Published on 2 May, 2005
Fujitsu, one of the world's leading suppliers of hard disk drives and computer peripherals and a market leader in document management scanners, has won the Wall Street Journal (WSJ) Innovation Award for the network security category, one of the most popular ones, with its ‘contactless' PalmVein authentication device. In order to be considered for the final round, the innovation had to represent a breakthrough from traditional ideas or methods in its field, and be more than a simple improvement on existing technologies. Usefulness of the innovation was also a key selection criteria.
The awards attracted approximately 750 applications for the 12 categories that included biotech-medical, energy and power, wireless, and transportation. After an initial screening by a Wall Street Journal editor, the judging panel - made up of industry experts from industry and research organizations as well as academia - reviewed 104 semi finalists to select the winners.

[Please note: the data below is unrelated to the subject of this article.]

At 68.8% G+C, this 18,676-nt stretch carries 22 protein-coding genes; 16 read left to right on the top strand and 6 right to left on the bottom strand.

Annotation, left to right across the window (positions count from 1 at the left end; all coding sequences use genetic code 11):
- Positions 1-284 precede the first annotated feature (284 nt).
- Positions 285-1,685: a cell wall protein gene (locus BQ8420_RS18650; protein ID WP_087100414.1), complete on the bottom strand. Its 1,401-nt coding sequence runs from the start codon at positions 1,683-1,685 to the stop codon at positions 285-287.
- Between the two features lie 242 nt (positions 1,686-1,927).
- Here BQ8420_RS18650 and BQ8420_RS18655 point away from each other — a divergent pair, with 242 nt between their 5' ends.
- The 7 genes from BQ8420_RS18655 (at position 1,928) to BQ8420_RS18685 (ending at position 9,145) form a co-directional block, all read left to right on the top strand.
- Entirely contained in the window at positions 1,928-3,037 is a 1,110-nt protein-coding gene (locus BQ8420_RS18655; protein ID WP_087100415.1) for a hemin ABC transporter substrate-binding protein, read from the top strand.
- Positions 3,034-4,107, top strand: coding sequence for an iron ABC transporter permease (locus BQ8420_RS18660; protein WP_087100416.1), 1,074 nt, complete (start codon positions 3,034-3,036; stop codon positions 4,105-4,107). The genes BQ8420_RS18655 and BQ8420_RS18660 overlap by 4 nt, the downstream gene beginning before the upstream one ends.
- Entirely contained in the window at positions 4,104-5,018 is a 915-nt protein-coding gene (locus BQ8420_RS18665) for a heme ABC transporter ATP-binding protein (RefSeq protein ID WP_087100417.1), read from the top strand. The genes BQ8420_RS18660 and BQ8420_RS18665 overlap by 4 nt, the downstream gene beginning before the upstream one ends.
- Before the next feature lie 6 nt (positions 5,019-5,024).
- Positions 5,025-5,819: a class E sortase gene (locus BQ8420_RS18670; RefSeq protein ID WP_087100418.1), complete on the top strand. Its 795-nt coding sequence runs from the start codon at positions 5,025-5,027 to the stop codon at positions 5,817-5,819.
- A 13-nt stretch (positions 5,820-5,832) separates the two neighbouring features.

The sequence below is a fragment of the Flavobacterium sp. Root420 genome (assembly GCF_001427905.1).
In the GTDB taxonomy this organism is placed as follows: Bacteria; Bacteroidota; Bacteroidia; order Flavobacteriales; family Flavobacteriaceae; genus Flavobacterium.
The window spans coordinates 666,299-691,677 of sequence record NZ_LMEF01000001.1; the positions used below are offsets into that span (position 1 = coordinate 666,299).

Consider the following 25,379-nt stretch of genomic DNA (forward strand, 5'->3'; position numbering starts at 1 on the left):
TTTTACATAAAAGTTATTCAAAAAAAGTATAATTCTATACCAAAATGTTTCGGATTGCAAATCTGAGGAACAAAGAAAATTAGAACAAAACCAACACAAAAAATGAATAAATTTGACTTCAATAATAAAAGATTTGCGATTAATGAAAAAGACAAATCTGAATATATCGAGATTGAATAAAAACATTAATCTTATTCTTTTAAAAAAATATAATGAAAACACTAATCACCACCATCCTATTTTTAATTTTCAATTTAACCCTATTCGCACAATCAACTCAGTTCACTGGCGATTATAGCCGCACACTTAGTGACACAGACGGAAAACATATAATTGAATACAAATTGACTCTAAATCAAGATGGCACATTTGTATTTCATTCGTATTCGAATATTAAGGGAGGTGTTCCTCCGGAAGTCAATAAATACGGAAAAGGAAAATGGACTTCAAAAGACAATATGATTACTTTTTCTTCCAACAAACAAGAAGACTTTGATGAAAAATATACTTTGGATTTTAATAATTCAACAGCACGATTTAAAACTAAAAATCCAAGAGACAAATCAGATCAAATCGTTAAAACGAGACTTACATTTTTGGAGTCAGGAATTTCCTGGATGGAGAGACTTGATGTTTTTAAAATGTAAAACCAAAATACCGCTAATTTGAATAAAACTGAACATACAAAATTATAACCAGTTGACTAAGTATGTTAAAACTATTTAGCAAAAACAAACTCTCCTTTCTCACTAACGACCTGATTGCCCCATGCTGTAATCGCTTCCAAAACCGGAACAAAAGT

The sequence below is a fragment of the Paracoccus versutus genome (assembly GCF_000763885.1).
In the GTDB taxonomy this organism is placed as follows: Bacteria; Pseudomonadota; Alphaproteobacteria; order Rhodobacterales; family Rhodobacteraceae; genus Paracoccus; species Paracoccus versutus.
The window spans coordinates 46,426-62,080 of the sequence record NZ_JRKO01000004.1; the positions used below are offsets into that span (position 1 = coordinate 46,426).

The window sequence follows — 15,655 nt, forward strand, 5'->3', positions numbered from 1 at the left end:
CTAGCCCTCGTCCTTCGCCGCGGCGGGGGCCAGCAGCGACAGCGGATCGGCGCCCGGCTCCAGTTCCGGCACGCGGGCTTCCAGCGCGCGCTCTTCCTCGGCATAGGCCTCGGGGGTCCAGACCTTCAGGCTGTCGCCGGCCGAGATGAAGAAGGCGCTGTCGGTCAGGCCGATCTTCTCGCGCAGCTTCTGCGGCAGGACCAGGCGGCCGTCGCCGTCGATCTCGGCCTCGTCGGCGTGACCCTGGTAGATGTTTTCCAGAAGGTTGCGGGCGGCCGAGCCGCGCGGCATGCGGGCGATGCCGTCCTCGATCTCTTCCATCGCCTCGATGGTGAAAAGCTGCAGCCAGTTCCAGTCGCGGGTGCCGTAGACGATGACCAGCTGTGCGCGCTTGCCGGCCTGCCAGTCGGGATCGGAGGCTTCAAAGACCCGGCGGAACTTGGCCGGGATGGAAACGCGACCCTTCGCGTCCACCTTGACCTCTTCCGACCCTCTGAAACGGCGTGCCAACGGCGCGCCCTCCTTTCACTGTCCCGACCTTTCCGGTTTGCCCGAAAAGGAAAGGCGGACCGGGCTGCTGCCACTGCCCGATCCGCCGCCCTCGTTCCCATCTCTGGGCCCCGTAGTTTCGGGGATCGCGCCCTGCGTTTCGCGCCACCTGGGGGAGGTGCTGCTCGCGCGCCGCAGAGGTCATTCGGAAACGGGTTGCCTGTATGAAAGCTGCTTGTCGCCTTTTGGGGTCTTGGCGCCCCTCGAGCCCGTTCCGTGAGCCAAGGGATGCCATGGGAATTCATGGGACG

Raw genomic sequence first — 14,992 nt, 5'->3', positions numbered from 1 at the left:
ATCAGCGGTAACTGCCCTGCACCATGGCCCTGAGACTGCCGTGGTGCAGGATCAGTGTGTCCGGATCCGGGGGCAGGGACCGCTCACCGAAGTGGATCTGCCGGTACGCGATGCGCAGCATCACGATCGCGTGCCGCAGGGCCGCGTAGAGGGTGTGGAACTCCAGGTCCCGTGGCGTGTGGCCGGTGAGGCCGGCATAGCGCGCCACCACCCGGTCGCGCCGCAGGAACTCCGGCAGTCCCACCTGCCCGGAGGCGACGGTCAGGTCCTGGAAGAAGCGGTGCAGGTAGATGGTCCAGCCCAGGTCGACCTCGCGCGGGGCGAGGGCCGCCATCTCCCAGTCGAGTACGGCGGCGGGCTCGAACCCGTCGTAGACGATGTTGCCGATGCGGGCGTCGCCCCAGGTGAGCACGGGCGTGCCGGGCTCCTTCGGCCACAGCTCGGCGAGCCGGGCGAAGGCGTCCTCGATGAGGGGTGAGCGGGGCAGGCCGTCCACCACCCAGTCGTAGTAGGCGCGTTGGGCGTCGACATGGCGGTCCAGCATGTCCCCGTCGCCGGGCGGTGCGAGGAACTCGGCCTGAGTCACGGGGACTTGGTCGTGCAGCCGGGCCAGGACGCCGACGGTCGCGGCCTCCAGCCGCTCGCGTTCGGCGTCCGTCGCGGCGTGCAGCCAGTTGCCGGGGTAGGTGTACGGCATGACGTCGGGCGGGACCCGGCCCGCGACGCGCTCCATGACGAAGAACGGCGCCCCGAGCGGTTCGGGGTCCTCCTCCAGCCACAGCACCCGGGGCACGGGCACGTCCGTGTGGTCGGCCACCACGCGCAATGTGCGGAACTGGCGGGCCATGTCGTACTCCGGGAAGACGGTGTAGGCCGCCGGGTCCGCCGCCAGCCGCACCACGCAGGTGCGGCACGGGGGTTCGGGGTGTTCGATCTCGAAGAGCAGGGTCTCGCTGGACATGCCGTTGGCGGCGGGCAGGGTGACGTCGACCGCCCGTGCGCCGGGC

Fujitsu's PalmVein device captures an individual's palm image with near-infrared rays. The flowing deoxidized hemoglobin in the palm vein absorbs these rays, thereby reducing the reflection rate and causing the veins to appear as a black pattern. This vein pattern is then verified against the pre-registered pattern to authenticate the individual. As each individual's palm vein pattern is unique, even in the case of identical twins, and since the veins are internal in the body, assuming false identity through forgery is extremely difficult, thereby enabling an extremely high level of security.
In addition to providing outstanding security, Fujitsu's PalmVein sensory technology is extremely user-friendly, creating a touch-free, hygienic solution necessary for public use where the user simply places the palm of the hand above the reader. With this decide Fujitsu is working to gain an edge over competing biometric identification products. PalmVein measures just 7 x 7 x 2.7 cm, weighs less than 90 grams and comes with a USB 2.0 interface.
Fujitsu's PalmVein was first deployed last year and can now be found in banks, universities and in a condominium complex in Japan.
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